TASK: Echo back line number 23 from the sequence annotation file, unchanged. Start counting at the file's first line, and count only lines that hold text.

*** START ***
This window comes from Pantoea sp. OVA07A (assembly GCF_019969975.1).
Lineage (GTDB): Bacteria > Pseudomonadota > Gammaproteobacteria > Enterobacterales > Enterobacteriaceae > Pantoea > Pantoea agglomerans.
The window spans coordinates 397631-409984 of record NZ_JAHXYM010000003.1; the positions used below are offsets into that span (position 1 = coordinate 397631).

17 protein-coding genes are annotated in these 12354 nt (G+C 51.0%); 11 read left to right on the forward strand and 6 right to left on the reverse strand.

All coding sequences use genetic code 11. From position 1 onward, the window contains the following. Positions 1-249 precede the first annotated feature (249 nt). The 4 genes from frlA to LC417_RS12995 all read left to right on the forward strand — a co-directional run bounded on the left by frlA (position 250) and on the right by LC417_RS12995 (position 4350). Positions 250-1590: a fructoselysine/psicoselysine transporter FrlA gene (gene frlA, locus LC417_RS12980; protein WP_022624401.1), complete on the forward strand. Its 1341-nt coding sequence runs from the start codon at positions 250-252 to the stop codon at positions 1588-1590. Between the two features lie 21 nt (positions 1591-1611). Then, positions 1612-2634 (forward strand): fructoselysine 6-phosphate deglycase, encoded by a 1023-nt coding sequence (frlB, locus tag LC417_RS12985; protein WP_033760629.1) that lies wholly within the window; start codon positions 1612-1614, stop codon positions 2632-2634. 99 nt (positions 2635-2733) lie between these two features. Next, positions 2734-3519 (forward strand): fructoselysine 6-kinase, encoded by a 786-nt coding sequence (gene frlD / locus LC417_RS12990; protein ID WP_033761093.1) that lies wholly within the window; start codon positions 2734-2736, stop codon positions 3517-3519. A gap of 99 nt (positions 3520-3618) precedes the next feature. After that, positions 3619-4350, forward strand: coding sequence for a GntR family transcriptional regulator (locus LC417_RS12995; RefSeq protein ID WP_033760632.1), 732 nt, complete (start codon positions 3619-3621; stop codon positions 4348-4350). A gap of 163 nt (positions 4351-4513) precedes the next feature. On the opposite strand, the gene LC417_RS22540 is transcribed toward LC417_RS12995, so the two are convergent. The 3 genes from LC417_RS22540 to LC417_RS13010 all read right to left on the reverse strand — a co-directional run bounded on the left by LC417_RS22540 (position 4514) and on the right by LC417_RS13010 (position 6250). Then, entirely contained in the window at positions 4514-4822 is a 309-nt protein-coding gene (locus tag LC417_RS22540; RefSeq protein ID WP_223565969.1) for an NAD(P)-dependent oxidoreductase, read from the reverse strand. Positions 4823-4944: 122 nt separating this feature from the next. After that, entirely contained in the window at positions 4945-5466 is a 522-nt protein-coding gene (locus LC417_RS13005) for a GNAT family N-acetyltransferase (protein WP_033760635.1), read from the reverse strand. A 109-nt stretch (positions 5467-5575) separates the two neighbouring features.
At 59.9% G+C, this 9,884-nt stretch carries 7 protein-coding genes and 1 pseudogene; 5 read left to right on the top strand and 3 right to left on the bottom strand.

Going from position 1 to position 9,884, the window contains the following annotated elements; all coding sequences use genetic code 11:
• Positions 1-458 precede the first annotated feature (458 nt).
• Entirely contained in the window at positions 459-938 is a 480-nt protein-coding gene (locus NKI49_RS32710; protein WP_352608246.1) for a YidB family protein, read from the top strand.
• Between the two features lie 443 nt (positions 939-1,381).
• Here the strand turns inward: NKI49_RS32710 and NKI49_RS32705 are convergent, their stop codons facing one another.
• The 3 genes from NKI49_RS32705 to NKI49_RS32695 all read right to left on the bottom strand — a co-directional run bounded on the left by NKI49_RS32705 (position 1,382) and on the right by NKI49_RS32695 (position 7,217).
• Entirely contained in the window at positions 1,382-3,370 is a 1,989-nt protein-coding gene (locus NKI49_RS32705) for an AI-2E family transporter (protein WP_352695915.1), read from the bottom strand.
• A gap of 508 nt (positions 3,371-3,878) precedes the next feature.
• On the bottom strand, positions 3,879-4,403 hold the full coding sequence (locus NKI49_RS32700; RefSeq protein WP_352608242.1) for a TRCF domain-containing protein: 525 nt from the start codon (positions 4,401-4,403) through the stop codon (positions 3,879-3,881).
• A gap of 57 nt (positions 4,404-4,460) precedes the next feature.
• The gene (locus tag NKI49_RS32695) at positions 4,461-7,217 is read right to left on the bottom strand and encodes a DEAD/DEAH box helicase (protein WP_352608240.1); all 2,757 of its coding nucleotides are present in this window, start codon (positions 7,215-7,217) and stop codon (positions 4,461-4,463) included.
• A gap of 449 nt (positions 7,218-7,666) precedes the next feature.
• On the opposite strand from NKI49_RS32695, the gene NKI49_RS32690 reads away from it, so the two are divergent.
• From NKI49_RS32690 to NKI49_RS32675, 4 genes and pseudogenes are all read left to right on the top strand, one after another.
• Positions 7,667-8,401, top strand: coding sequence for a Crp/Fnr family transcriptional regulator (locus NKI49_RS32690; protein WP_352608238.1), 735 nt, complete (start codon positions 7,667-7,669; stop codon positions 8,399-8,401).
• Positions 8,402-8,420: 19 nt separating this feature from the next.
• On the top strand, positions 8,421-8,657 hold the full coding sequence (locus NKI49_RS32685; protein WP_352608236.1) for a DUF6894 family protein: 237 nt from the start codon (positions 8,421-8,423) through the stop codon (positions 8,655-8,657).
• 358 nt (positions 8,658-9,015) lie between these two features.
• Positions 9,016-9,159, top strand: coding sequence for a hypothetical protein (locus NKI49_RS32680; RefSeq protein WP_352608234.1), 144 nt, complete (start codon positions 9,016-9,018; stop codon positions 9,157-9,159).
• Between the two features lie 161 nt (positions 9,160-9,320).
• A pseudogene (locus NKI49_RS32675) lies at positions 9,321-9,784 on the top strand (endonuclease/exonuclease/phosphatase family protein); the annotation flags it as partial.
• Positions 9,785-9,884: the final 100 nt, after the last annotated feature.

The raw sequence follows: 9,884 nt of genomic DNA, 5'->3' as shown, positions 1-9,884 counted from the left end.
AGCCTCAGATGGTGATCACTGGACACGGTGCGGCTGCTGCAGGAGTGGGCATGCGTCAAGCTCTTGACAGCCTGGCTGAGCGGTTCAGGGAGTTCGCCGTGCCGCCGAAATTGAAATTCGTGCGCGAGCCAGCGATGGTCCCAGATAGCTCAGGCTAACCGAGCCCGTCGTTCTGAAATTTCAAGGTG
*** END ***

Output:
• On the top strand, positions 8,421-8,657 hold the full coding sequence (locus NKI49_RS32685; protein WP_352608236.1) for a DUF6894 family protein: 237 nt from the start codon (positions 8,421-8,423) through the stop codon (positions 8,655-8,657).